Problems for Hedonistic Utilitarianism

The philosophy of hedonistic utilitarianism can obviously make a life of a person easy and pleasant, but lack of moral and ethical constraints makes it rather controversial. The impossibility of constant happiness and pleasure is considered to be one of the reasons for which this theory is criticized.

Being slightly depressed or simply in the neutral mood are normal states of human psyche, without which a person can not be mentally sane. In addition, one can not experience euphoria, when nothing opposes this state (Smart, 1973). Apart from the practical impossibility to be happy every minute of the life, the philosophy of hedonistic utilitarianism poses a serious ethical dilemma whether it is morally right to change the life ideals of intellectual, spiritual growth to the egoistic search of pleasures.

It is not a crime to be happy or at least to try. Moreover, happiness is the ultimate state of the spiritual development, that the majority of world religions and philosophical schools tried to prove. The main problem in this case is the sources of happiness that hedonistic utilitarianism suppose. A person can study all his/her life, change the reality around, help the poor, and thus try to be happy from becoming better. This way is ethically healthy, but it is extremely challenging and life long. The discussed theory supposes that more easy and instant ways to become happy can be used. The only analogy that comes to mind regarding such idea is drug addiction and the increase of the dose in order to feel happy the next time.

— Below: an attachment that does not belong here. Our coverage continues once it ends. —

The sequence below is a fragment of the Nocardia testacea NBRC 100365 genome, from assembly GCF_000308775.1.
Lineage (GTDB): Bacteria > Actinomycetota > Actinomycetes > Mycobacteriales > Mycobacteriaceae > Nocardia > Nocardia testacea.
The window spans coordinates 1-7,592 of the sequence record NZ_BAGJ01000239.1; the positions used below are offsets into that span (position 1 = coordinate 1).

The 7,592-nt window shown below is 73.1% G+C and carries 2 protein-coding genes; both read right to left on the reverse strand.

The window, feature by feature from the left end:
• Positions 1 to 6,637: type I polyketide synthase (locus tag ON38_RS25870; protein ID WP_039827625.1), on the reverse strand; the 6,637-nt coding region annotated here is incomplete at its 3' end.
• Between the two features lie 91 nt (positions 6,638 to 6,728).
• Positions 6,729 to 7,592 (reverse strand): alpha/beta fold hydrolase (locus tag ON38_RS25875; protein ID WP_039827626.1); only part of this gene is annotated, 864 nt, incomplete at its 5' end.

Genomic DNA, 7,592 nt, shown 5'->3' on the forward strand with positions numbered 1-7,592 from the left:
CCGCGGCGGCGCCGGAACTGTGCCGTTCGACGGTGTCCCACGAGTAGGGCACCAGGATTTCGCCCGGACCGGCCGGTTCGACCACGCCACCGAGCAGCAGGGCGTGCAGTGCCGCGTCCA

Easy achievements make people weak and kill their desire to do something except the search of the new dose of easy happiness. For this reason the theory of hedonistic utilitarianism is criticized, and it is necessary to note that the arguments are thought-provoking.



Smart J. J. C., Williams, B. (1973). Utilitarianism for and against. Cambridge University Press, Print.

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